The final ad is a very specific KLM advertisement from 1989 found in Billboard Magazine. The ad consists of a picture of a blue and white sky with “Start your European tour with limos, private jets and exceptional service” and “Before your fist album goers platinum” in quotation marks on the image of the sky. With these two lines and the subsequent text underneath the image, it is obvious that the ad is appealing to up and coming rock bands that are looking for a way to spread their music to Europe. An interesting thing about this ad is how specific its target audience is. While the Pan Am addresses all women wanting to fly to Europe and the American ad appeals not only to San Francisco travelers but anyone who takes a plane, the KLM ad defines and addresses a very small yet popular audience. The last line before listing KLM’s reservation numbers says “even if your act doesn’t have an album at the top of the charts, they can still travel in the style they hope to be accustomed to.” This line makes it apparent that this high class KLM service is a status symbol and a way to legitimize the popularity of your band.

While the KLM advertisement appeared forty years after the first modern commercial aviation ads like the American Airlines and Pan Am ads, all three have the same structure, consisting to of a picture with a block of text under the image. However, while the American Airlines ad tries to sell its state of the art technology, the other two ads try to sell an experience rooted in reliability. In fact, KLM’s slogan at the time was “The Reliable Airline” and Pan Am’s slogan a very similar “World’s Most Experienced Airline,” both a far cry from “The Jet Airline” that American was known as. Yet it is important to highlight that all three ads attempt to sell an experience in addition to an actual service. While the experience changes based on the airline, there isn’t an ad that strives to be the airline will just “get you there” as there is now with budget airlines like Spirit and Southwest Airlines. At this time people seem to take pride in the airline they take, and the airlines analyzed draw on the natural alignment with an airline that passengers take.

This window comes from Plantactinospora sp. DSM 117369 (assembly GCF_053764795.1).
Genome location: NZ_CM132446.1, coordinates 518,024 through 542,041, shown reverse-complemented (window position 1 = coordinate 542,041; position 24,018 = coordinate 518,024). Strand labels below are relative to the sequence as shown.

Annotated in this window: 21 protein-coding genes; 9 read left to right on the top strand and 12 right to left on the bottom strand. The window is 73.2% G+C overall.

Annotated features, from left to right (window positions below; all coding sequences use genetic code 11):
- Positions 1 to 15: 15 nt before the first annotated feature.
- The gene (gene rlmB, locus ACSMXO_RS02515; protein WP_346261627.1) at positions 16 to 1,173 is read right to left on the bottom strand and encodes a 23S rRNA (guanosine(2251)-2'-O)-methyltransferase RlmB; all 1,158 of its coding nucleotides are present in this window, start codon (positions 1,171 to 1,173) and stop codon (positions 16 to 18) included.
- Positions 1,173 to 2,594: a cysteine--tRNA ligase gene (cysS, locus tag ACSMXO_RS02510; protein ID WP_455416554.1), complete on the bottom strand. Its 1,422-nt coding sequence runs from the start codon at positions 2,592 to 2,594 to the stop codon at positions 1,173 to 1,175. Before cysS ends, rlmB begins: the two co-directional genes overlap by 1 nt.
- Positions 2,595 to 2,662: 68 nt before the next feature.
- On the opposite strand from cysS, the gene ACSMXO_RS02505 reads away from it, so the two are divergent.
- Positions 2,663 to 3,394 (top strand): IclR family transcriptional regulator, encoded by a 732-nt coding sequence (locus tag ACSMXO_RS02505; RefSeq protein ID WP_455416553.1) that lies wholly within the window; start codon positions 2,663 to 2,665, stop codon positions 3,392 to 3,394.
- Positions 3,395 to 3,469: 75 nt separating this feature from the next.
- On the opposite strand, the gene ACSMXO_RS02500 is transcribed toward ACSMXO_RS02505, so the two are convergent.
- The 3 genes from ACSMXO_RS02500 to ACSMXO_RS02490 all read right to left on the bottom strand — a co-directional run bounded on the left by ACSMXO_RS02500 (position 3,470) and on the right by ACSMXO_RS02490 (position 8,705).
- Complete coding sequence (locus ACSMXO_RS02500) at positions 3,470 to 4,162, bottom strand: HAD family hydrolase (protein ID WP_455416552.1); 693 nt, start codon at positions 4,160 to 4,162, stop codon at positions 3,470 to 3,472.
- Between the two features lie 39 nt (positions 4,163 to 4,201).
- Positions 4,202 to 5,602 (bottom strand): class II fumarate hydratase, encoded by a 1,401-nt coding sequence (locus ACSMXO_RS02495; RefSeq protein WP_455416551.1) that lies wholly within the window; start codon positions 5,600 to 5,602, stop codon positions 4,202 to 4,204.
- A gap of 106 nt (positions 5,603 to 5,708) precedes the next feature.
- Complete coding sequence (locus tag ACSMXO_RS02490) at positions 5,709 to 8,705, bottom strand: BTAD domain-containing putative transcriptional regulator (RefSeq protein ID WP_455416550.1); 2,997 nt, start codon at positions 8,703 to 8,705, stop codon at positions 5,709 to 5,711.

Works Cited

 “Advertisement: World’s most Experienced Airline.” Vogue Sep 15 1963: 10. ProQuest. Web. 30 Nov. 2014 .

“Whenever You Fly, Rely on AMERICAN AIRLINES THE JET AIRLINE.” Variety (Archive: 1905-2000) Mar 18 1959: 27. ProQuest.Web. 30 Nov. 2014 .

“The Reliable Airline KLM Royal Dutch Airlines.” Billboard (Archive: 1963-2000) Jul 08 1989: 14. ProQuest. Web. 30 Nov. 2014 .